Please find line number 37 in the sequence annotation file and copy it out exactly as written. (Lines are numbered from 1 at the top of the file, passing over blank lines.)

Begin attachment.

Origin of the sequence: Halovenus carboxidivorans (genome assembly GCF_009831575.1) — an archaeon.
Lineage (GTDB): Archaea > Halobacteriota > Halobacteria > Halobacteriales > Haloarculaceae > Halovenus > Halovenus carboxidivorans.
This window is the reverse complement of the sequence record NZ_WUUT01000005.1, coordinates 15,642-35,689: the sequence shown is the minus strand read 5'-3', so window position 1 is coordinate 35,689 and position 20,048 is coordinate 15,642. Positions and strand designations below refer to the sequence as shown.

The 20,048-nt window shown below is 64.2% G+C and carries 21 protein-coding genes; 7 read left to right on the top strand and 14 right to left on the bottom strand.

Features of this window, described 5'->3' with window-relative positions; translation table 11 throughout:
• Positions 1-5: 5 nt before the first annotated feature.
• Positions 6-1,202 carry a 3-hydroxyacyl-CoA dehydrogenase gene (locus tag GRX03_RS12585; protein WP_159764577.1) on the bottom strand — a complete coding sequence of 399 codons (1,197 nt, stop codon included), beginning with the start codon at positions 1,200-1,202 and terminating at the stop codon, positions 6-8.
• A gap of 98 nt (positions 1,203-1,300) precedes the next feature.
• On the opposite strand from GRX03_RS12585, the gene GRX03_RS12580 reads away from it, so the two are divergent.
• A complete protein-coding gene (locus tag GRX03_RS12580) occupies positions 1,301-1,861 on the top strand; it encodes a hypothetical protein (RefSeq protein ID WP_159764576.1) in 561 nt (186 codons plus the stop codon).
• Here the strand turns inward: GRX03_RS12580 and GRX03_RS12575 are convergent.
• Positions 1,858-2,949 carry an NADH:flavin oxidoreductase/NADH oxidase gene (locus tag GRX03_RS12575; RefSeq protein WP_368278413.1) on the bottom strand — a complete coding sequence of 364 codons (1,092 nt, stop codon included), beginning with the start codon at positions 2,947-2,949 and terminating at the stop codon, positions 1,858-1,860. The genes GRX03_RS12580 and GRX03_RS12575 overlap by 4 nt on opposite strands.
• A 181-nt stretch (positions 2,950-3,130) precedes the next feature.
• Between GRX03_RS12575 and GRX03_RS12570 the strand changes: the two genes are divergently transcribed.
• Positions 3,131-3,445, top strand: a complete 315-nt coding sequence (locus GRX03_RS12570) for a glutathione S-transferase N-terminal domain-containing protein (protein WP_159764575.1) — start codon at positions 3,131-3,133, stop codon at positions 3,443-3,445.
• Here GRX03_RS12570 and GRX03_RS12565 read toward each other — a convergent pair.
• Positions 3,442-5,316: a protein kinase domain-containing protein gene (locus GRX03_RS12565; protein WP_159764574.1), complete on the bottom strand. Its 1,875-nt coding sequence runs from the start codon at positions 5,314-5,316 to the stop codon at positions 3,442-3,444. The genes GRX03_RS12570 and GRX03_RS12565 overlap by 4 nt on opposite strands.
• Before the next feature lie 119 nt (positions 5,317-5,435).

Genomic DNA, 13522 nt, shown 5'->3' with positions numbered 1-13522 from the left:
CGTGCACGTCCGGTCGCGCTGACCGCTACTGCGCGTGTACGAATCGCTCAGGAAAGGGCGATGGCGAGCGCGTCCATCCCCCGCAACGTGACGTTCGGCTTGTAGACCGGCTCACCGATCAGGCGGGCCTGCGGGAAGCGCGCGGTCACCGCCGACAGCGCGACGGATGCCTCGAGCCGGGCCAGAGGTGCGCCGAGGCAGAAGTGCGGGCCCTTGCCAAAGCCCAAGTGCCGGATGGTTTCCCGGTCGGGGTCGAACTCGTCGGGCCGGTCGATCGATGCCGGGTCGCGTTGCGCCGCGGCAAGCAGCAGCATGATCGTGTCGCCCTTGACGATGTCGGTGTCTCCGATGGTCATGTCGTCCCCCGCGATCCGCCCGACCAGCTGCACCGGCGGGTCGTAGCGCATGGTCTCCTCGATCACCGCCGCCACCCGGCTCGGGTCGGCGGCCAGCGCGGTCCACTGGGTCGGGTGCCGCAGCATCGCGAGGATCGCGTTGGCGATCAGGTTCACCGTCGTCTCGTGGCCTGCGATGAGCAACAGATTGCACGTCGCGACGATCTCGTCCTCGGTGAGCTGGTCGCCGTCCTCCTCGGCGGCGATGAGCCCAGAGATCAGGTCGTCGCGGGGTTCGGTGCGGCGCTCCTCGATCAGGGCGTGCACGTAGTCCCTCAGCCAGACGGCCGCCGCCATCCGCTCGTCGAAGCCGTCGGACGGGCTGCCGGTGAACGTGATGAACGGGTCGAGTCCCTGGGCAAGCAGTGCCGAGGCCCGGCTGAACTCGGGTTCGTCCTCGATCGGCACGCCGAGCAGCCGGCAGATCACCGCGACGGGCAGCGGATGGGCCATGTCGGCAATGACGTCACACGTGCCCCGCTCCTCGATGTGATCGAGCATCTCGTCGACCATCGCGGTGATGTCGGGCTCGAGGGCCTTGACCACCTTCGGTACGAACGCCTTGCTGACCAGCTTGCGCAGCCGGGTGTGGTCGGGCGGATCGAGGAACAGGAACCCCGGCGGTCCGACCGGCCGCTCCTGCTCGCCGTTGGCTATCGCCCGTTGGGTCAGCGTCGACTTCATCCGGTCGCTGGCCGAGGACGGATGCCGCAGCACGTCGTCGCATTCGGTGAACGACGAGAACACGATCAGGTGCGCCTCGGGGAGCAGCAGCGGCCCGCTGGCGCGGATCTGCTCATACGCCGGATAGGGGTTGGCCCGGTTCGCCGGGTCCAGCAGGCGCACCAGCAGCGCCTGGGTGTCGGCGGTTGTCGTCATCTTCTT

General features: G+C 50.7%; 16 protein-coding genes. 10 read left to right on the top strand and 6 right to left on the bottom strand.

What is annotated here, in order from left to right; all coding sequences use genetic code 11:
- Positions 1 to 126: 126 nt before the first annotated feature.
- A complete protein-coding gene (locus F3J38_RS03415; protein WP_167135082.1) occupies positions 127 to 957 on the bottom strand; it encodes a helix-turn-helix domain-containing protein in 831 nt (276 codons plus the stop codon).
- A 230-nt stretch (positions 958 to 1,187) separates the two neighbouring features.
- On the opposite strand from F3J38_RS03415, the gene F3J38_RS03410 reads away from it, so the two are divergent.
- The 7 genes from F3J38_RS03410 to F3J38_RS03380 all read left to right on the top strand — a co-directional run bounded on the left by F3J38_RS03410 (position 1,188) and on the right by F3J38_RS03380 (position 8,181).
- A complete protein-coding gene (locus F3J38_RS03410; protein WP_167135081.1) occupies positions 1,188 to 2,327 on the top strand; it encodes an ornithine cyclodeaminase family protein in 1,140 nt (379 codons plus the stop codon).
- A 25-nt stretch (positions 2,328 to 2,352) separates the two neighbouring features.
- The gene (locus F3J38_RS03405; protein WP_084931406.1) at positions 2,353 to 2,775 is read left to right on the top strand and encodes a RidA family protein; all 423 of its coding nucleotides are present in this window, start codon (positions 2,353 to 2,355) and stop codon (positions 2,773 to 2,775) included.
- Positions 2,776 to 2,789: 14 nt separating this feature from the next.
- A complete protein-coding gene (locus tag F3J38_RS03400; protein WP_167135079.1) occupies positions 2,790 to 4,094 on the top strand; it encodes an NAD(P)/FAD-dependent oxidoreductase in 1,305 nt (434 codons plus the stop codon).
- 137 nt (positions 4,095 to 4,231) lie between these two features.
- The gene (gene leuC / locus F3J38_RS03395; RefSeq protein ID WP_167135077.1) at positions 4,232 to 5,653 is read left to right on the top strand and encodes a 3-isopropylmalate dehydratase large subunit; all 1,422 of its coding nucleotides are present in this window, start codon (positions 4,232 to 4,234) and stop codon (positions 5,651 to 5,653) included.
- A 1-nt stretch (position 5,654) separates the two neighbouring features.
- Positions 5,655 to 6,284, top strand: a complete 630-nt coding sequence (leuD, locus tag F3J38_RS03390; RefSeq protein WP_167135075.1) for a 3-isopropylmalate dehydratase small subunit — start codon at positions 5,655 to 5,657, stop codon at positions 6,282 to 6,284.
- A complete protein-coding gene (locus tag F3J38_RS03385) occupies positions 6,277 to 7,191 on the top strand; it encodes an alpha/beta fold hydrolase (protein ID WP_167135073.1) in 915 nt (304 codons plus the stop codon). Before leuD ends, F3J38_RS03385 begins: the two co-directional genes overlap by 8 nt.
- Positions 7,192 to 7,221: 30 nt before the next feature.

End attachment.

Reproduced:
- A complete protein-coding gene (locus tag F3J38_RS03385) occupies positions 6,277 to 7,191 on the top strand; it encodes an alpha/beta fold hydrolase (protein ID WP_167135073.1) in 915 nt (304 codons plus the stop codon). Before leuD ends, F3J38_RS03385 begins: the two co-directional genes overlap by 8 nt.